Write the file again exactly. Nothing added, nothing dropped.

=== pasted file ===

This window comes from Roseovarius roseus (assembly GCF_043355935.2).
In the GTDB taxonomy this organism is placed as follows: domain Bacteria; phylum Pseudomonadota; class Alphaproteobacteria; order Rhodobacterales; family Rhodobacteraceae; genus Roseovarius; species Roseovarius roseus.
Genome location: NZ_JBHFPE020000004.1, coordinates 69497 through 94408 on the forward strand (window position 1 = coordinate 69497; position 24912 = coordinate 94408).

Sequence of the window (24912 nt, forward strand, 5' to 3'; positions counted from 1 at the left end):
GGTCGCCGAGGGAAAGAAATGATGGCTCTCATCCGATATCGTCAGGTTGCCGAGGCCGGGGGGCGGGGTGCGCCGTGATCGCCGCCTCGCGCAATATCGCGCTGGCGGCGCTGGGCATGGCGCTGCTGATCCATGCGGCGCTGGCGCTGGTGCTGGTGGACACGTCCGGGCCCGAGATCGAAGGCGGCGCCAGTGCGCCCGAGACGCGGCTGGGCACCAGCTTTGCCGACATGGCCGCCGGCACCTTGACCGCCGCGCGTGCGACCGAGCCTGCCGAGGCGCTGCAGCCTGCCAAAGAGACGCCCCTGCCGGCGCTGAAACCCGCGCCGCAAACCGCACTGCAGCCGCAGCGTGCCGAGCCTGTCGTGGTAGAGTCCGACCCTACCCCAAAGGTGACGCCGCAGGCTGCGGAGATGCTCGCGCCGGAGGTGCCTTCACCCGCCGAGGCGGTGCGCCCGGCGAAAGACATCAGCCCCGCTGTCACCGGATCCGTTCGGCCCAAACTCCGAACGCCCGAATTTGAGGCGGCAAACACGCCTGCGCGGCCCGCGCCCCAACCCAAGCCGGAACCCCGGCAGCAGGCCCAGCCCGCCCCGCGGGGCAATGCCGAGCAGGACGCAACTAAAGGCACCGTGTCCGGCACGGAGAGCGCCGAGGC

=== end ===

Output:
This window comes from Roseovarius roseus (assembly GCF_043355935.2).
In the GTDB taxonomy this organism is placed as follows: domain Bacteria; phylum Pseudomonadota; class Alphaproteobacteria; order Rhodobacterales; family Rhodobacteraceae; genus Roseovarius; species Roseovarius roseus.
Genome location: NZ_JBHFPE020000004.1, coordinates 69497 through 94408 on the forward strand (window position 1 = coordinate 69497; position 24912 = coordinate 94408).

Sequence of the window (24912 nt, forward strand, 5' to 3'; positions counted from 1 at the left end):
GGTCGCCGAGGGAAAGAAATGATGGCTCTCATCCGATATCGTCAGGTTGCCGAGGCCGGGGGGCGGGGTGCGCCGTGATCGCCGCCTCGCGCAATATCGCGCTGGCGGCGCTGGGCATGGCGCTGCTGATCCATGCGGCGCTGGCGCTGGTGCTGGTGGACACGTCCGGGCCCGAGATCGAAGGCGGCGCCAGTGCGCCCGAGACGCGGCTGGGCACCAGCTTTGCCGACATGGCCGCCGGCACCTTGACCGCCGCGCGTGCGACCGAGCCTGCCGAGGCGCTGCAGCCTGCCAAAGAGACGCCCCTGCCGGCGCTGAAACCCGCGCCGCAAACCGCACTGCAGCCGCAGCGTGCCGAGCCTGTCGTGGTAGAGTCCGACCCTACCCCAAAGGTGACGCCGCAGGCTGCGGAGATGCTCGCGCCGGAGGTGCCTTCACCCGCCGAGGCGGTGCGCCCGGCGAAAGACATCAGCCCCGCTGTCACCGGATCCGTTCGGCCCAAACTCCGAACGCCCGAATTTGAGGCGGCAAACACGCCTGCGCGGCCCGCGCCCCAACCCAAGCCGGAACCCCGGCAGCAGGCCCAGCCCGCCCCGCGGGGCAATGCCGAGCAGGACGCAACTAAAGGCACCGTGTCCGGCACGGAGAGCGCCGAGGC